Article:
The discovery could lead to new treatments for women suffering from the condition called anorgasmia (unable to have orgasms).

“There's no G spot. There's a C spot - the clitoris. It is the source of a lot of sexual pleasure for the female,” said study researcher Susan Oakley from Good Samaritan Hospital in Cincinnati, Ohio.

Researchers used magnetic resonance imaging (MRI) to scan the pelvic area of 30 women who were in their 30s.

Ten of these women had reported rarely or never achieving orgasms despite trying.

The rest of the participants reported normal orgasmic experience during sex.

The researchers found that the direct distance between the clitoris and the vagina was 5 to 6 millimetres longer on average in the group of women with orgasm problems.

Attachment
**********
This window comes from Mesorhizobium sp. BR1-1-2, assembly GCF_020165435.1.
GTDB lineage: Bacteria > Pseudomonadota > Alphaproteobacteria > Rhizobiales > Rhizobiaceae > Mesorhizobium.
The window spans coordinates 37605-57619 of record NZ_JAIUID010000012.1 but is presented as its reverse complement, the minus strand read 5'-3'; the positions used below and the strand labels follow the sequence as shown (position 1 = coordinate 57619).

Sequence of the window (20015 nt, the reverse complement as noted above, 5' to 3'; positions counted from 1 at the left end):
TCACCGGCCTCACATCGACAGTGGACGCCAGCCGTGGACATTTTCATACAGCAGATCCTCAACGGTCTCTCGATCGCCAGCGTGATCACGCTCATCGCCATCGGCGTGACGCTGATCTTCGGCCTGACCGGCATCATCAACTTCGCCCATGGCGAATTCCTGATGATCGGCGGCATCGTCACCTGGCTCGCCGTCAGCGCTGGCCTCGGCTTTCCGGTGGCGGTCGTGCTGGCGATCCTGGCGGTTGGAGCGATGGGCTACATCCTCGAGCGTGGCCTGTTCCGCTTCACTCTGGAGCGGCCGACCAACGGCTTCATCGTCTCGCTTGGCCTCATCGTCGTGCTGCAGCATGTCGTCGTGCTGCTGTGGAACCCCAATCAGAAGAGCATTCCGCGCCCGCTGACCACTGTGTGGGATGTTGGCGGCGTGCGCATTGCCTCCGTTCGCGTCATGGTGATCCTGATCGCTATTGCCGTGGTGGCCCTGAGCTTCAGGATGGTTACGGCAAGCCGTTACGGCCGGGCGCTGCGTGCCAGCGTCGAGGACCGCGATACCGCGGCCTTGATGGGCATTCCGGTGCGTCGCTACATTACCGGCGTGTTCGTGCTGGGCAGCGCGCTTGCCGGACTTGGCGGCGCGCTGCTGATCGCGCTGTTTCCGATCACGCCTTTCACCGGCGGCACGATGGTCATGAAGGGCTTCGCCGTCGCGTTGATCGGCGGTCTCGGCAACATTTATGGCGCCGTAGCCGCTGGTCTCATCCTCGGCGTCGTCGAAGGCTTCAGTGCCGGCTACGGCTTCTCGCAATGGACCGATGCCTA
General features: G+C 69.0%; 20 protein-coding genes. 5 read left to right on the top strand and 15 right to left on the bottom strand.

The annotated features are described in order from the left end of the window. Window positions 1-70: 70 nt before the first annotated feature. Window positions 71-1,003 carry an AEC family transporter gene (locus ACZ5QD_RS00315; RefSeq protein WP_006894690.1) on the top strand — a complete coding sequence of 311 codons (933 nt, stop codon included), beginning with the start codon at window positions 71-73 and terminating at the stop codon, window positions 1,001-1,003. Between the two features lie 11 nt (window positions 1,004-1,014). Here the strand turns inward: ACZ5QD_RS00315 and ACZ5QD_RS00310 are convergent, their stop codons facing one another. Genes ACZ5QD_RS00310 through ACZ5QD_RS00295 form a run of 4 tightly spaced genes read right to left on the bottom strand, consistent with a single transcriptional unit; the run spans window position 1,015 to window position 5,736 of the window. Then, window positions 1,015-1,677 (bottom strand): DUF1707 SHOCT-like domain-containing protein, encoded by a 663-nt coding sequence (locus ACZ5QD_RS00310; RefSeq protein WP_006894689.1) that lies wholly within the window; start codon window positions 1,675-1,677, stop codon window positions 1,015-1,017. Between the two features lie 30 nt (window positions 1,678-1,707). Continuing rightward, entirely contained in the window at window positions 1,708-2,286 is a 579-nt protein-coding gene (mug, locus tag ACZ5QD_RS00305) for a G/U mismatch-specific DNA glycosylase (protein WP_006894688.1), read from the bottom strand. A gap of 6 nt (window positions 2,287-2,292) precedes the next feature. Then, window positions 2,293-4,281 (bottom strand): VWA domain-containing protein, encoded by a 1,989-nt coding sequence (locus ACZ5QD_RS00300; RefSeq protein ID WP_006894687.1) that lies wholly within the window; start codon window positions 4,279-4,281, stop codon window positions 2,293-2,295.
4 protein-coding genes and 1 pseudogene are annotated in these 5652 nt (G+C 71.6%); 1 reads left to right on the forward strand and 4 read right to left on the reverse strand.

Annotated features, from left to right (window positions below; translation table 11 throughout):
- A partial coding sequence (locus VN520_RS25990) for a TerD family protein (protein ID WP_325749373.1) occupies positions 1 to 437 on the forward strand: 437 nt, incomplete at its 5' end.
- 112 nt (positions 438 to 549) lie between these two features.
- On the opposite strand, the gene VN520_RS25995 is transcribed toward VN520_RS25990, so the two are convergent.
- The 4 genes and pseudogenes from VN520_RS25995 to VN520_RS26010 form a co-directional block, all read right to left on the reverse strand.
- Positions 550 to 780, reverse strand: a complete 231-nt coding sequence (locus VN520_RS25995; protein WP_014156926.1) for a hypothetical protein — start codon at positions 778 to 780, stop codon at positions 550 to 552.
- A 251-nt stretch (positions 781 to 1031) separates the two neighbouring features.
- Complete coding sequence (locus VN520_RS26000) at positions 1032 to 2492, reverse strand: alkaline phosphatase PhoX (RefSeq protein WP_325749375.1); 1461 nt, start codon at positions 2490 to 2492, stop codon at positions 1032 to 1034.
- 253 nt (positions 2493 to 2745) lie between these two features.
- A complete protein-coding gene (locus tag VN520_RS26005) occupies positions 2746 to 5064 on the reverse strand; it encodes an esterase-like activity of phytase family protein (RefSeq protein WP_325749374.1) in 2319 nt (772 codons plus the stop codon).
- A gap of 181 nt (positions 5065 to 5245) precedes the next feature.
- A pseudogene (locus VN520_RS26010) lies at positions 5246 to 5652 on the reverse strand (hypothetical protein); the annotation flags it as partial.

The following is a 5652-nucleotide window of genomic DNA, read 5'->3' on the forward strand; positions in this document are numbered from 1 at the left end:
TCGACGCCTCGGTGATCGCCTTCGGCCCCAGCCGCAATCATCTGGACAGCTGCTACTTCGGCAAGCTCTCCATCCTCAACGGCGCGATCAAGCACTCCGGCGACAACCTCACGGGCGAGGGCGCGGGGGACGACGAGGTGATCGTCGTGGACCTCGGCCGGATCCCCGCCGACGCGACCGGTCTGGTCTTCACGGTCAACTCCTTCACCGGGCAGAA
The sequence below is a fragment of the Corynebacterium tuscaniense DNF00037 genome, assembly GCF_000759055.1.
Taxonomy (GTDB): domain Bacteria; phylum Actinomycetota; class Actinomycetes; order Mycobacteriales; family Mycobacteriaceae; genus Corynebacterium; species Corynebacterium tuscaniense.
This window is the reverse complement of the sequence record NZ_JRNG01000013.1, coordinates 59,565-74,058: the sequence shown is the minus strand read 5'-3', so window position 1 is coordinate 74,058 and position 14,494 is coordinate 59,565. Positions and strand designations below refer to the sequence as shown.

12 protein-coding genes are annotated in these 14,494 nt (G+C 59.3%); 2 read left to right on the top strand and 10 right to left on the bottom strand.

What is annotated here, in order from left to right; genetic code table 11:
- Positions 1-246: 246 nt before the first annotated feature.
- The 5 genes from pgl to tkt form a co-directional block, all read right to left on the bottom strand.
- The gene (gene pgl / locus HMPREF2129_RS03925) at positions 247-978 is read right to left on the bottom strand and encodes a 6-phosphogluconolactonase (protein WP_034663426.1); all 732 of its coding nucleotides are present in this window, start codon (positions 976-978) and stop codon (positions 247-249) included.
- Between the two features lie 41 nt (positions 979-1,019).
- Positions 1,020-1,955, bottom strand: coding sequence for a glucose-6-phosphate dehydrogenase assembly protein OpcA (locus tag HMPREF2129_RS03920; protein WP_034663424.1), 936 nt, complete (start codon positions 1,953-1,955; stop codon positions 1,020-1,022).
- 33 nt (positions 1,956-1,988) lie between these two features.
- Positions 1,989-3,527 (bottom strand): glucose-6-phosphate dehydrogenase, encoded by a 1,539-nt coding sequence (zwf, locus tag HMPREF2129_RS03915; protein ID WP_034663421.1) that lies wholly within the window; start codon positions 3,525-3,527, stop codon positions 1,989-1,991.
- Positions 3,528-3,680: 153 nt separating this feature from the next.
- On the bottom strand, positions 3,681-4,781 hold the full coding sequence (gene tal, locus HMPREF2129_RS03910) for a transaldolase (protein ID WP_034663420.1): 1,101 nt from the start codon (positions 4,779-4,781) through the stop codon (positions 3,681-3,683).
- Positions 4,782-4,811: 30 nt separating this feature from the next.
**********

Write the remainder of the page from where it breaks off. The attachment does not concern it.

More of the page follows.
These women also had a smaller clitoris on average.

“Although adequate sexual function is complex, we document that clitoral size and location may be paramount in impacting sexual function, specifically orgasm,” Oakley added.

Although physical characteristics cannot be changed, understanding the physiology of the female sexual response advances knowledge, the researchers noted in the Journal of Sexual Medicine.

Such awareness may highlight strategies for treatment of women distressed by sexual dysfunction, they added.


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